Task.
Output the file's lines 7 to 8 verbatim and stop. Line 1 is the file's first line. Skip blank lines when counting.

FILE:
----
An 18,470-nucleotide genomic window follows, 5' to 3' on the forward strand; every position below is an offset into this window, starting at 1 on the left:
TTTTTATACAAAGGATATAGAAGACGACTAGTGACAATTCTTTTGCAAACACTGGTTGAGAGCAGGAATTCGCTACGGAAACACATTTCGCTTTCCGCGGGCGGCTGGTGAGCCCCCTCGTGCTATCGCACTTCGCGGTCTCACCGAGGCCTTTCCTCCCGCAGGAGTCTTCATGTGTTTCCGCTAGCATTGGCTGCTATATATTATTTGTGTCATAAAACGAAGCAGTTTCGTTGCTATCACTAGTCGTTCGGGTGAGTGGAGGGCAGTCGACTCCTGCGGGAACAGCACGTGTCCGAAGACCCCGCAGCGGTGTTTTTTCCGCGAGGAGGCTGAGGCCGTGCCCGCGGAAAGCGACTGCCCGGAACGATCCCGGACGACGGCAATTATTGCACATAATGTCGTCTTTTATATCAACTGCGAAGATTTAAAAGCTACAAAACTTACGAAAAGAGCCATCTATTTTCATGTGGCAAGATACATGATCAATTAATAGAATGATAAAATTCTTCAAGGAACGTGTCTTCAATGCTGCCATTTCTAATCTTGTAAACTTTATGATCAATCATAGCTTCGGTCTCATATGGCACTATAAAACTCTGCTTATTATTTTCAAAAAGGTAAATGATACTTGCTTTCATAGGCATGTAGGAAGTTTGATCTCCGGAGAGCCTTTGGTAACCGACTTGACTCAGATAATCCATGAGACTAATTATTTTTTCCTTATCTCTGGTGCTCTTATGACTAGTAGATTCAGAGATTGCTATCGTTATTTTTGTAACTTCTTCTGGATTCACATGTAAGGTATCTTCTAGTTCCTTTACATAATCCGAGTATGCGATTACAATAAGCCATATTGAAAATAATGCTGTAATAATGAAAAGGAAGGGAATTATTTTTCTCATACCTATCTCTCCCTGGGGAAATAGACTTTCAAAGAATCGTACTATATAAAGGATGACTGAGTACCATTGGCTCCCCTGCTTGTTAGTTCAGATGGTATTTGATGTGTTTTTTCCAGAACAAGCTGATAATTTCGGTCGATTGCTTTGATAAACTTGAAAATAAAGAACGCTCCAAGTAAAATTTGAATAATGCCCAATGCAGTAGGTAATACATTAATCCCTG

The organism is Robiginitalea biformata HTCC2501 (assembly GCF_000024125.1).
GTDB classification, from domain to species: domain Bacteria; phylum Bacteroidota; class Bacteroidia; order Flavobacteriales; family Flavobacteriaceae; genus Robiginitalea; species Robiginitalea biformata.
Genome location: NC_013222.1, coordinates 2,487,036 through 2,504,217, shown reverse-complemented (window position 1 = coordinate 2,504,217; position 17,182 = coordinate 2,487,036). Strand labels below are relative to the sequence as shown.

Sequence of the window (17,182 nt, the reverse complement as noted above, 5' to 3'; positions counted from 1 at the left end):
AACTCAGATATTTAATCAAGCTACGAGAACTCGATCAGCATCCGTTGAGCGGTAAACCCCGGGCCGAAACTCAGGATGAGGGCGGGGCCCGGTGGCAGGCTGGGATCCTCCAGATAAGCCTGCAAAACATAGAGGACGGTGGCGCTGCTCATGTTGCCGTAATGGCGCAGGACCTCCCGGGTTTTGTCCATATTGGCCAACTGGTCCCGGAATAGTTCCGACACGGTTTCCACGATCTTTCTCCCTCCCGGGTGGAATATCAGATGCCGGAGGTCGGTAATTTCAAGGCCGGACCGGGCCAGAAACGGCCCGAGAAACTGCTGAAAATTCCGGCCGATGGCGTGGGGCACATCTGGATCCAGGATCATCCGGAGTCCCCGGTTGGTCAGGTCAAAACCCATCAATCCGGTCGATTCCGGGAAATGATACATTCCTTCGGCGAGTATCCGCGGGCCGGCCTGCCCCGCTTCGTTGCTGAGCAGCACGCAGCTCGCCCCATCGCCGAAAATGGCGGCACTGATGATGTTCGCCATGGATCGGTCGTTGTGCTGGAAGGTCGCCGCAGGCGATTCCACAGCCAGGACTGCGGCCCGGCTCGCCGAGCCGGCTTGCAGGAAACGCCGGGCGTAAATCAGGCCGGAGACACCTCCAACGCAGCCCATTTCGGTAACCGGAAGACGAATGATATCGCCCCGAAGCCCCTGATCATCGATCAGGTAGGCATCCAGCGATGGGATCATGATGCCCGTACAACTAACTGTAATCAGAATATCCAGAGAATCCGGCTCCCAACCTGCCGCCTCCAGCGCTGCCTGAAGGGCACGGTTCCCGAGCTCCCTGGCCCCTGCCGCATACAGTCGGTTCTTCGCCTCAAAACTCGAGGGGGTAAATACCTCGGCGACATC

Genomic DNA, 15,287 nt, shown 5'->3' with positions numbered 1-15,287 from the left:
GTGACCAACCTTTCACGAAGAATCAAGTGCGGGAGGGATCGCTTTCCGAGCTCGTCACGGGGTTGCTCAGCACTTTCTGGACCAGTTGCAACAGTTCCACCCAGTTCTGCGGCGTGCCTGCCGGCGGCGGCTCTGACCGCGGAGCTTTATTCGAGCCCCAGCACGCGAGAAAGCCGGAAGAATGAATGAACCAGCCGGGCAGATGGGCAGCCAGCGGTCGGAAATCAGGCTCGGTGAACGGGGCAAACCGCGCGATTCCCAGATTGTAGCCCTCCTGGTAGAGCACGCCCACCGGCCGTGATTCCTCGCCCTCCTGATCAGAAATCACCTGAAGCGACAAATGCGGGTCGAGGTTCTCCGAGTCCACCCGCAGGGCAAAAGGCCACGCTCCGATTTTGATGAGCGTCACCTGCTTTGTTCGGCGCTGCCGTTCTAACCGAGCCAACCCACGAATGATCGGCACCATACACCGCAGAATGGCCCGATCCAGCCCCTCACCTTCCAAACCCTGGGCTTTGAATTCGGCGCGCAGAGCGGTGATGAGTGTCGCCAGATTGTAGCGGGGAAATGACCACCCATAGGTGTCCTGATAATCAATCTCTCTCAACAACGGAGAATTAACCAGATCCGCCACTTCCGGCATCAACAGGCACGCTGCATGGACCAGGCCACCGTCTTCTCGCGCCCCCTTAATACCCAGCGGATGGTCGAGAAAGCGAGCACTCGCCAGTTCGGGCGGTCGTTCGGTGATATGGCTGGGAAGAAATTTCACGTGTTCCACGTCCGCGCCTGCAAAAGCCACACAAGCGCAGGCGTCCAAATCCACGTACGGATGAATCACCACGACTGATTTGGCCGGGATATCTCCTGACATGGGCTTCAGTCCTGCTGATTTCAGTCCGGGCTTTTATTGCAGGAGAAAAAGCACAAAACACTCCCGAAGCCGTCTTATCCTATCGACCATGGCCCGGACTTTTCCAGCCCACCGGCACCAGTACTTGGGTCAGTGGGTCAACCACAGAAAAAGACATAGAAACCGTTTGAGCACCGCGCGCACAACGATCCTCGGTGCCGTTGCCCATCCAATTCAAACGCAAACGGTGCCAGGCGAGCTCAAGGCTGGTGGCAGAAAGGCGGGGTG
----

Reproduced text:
AACTCAGATATTTAATCAAGCTACGAGAACTCGATCAGCATCCGTTGAGCGGTAAACCCCGGGCCGAAACTCAGGATGAGGGCGGGGCCCGGTGGCAGGCTGGGATCCTCCAGATAAGCCTGCAAAACATAGAGGACGGTGGCGCTGCTCATGTTGCCGTAATGGCGCAGGACCTCCCGGGTTTTGTCCATATTGGCCAACTGGTCCCGGAATAGTTCCGACACGGTTTCCACGATCTTTCTCCCTCCCGGGTGGAATATCAGATGCCGGAGGTCGGTAATTTCAAGGCCGGACCGGGCCAGAAACGGCCCGAGAAACTGCTGAAAATTCCGGCCGATGGCGTGGGGCACATCTGGATCCAGGATCATCCGGAGTCCCCGGTTGGTCAGGTCAAAACCCATCAATCCGGTCGATTCCGGGAAATGATACATTCCTTCGGCGAGTATCCGCGGGCCGGCCTGCCCCGCTTCGTTGCTGAGCAGCACGCAGCTCGCCCCATCGCCGAAAATGGCGGCACTGATGATGTTCGCCATGGATCGGTCGTTGTGCTGGAAGGTCGCCGCAGGCGATTCCACAGCCAGGACTGCGGCCCGGCTCGCCGAGCCGGCTTGCAGGAAACGCCGGGCGTAAATCAGGCCGGAGACACCTCCAACGCAGCCCATTTCGGTAACCGGAAGACGAATGATATCGCCCCGAAGCCCCTGATCATCGATCAGGTAGGCATCCAGCGATGGGATCATGATGCCCGTACAACTAACTGTAATCAGAATATCCAGAGAATCCGGCTCCCAACCTGCCGCCTCCAGCGCTGCCTGAAGGGCACGGTTCCCGAGCTCCCTGGCCCCTGCCGCATACAGTCGGTTCTTCGCCTCAAAACTCGAGGGGGTAAATACCTCGGCGACATC

Genomic DNA, 15,287 nt, shown 5'->3' with positions numbered 1-15,287 from the left: